The side effects men with prostate cancer fear the most
Men recently diagnosed with prostate cancer are likely to opt for treatments that strike a balance between survival and quality of life over those that offer the highest odds for survival, according to research presented at a cancer conference.
More than 600 men newly diagnosed with prostate cancer at a UK hospital were presented with two hypothetical treatment options, each with different impacts on likely survival, incontinence, impotence, recovery time and the need for additional treatment.
While survival was their top priority, they would also make certain trade-offs to reduce side effects, Professor Hashim Ahmed from the Imperial College in London told the National Cancer Research Institute conference in Scotland.
The study showed men were willing to reduce their survival odds by a small amount in order to avoid treatment side effects.
The top three side effects men preferred not to experience were:
- Urinary incontinence: They would trade a 0.68% chance of survival to get a 1% higher chance of remaining continent.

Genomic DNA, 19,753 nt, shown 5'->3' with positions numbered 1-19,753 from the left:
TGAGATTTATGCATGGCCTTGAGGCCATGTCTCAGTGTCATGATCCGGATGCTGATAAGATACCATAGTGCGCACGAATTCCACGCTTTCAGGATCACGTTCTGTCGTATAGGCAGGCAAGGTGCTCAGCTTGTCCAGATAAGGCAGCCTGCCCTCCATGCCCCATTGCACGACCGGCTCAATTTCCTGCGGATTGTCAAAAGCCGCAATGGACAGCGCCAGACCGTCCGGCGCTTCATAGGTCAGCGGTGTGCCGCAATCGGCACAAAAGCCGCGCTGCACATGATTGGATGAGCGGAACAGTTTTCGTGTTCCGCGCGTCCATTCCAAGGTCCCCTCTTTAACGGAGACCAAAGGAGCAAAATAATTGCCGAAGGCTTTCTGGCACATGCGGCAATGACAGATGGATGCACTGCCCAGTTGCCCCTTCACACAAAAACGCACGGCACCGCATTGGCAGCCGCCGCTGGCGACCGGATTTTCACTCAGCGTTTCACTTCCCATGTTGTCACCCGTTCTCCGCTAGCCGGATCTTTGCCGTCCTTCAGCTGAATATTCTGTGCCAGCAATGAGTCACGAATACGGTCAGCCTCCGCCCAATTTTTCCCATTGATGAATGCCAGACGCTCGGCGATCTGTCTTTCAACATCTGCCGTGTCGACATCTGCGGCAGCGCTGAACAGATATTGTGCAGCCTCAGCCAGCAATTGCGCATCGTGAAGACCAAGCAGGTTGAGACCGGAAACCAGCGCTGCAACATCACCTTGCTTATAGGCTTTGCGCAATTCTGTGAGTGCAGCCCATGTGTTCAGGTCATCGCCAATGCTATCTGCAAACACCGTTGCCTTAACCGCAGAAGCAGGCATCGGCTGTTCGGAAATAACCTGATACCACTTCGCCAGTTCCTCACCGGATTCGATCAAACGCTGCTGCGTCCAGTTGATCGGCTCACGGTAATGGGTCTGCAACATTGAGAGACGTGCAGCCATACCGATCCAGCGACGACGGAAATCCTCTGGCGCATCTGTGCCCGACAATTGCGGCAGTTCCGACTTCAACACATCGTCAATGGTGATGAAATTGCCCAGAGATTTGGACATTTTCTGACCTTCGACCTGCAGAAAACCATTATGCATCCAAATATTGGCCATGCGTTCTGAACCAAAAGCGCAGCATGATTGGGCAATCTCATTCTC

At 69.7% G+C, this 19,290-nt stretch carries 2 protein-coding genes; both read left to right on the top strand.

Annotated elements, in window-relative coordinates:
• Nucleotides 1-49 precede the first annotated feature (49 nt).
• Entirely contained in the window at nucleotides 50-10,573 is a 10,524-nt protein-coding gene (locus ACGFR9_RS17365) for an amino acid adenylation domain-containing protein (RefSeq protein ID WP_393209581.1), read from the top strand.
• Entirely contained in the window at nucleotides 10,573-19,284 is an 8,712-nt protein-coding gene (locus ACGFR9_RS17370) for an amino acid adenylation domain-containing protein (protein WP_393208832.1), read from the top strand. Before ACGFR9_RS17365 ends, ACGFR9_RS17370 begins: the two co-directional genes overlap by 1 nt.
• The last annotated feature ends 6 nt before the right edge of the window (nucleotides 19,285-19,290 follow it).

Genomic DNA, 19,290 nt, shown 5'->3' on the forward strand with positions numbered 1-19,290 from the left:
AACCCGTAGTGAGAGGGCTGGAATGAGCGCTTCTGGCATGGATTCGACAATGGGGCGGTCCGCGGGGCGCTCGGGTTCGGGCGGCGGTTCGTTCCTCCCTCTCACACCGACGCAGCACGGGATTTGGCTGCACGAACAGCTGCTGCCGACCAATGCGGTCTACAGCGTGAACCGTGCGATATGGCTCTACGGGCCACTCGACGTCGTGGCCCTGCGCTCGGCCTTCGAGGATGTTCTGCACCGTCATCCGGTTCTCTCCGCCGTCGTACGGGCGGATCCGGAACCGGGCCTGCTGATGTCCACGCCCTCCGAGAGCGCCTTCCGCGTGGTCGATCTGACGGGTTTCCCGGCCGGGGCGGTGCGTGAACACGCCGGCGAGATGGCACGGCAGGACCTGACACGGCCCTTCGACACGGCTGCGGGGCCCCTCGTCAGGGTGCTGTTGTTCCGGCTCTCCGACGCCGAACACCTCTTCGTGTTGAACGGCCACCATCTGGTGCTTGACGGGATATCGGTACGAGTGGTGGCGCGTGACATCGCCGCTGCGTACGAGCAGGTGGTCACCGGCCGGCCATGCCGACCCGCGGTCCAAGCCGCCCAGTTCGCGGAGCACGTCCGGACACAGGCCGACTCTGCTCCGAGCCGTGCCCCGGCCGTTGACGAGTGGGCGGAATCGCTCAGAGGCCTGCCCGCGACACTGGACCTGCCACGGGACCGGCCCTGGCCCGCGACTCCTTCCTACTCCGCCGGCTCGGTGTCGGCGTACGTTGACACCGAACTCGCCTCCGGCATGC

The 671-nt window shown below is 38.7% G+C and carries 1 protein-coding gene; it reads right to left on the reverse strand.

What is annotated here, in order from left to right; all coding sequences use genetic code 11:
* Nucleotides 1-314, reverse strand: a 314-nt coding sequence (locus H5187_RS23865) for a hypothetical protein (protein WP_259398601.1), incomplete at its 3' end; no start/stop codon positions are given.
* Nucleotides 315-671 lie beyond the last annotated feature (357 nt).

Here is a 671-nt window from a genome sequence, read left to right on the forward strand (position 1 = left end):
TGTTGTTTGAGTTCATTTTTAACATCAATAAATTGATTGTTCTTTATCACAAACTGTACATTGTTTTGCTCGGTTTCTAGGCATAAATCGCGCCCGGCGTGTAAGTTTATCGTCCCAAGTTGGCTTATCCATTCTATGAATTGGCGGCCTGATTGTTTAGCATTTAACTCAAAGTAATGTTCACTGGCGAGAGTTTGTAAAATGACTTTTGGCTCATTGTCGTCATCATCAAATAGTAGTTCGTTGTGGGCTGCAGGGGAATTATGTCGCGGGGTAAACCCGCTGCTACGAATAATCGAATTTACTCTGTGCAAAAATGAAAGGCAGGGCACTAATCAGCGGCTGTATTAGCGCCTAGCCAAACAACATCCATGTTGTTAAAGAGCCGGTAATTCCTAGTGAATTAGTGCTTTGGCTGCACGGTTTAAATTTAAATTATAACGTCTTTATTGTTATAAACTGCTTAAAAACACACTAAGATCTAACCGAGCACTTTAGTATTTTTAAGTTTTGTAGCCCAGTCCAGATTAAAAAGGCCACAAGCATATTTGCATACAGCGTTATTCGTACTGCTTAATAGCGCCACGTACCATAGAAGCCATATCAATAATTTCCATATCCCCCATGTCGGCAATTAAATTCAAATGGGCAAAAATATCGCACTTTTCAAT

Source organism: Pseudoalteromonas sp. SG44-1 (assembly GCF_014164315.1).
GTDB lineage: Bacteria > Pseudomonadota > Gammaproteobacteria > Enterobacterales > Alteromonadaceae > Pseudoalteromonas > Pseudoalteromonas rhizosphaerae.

- Further treatment: They would trade a 0.41% chance of survival to boost their chance of not needing further treatment by 1%.
- Ability to achieve erections: They would accept a 0.28% chance of survival to increase their odds of being able to achieve erections by 1%.
Professor Ahmed said:"Each patient differs as to what treatment they prefer but it may help them to know that many men think about the balance between the quantity and the quality of life, and they should not feel it is wrong to have similar thoughts."
He added more research is needed into less invasive treatments such as focal therapy and surveillance through imaging rather than repeat biopsies.
More information: 2018 National Cancer Research Institute abstract